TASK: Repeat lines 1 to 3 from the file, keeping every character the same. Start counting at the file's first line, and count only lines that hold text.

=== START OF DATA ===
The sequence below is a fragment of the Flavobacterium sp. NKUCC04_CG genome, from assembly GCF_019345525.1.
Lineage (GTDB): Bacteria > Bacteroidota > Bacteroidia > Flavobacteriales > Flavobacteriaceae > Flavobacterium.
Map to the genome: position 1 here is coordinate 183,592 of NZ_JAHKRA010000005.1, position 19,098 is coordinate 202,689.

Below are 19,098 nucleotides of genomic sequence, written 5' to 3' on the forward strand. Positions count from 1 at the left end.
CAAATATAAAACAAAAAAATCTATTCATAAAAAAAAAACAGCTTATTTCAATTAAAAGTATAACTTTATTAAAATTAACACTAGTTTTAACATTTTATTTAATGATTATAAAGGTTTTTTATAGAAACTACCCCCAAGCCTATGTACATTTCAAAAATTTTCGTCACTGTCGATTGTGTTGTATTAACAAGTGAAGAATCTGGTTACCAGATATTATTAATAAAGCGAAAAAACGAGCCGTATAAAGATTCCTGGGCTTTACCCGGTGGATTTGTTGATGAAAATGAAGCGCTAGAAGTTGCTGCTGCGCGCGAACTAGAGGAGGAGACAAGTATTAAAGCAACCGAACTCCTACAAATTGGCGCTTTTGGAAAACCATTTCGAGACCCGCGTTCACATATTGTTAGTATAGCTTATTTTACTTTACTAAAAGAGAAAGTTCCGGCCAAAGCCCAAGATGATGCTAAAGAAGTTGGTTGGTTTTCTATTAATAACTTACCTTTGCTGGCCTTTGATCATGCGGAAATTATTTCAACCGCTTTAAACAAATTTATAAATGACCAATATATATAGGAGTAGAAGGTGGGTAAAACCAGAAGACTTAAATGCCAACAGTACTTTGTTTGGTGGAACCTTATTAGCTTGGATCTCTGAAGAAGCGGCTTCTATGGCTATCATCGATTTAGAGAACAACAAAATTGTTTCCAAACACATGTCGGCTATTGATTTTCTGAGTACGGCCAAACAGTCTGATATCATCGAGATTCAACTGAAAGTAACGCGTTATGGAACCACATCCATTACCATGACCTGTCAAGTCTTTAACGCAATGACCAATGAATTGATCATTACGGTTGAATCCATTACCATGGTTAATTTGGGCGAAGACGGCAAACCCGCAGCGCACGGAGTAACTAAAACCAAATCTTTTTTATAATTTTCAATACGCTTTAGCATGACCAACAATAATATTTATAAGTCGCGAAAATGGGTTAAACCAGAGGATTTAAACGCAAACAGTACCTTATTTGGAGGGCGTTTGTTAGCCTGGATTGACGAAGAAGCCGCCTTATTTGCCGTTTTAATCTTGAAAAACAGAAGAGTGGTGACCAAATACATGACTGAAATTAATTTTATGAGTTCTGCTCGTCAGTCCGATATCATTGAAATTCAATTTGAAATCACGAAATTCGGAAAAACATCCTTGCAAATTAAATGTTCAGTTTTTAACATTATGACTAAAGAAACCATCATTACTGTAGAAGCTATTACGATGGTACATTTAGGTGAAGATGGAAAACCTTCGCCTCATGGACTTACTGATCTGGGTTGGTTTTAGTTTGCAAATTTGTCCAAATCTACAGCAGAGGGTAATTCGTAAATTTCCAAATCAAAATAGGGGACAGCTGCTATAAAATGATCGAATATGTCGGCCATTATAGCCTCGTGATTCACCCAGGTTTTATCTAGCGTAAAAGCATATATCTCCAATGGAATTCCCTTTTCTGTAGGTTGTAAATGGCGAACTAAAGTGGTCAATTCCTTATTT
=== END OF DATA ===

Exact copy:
The sequence below is a fragment of the Flavobacterium sp. NKUCC04_CG genome, from assembly GCF_019345525.1.
Lineage (GTDB): Bacteria > Bacteroidota > Bacteroidia > Flavobacteriales > Flavobacteriaceae > Flavobacterium.
Map to the genome: position 1 here is coordinate 183,592 of NZ_JAHKRA010000005.1, position 19,098 is coordinate 202,689.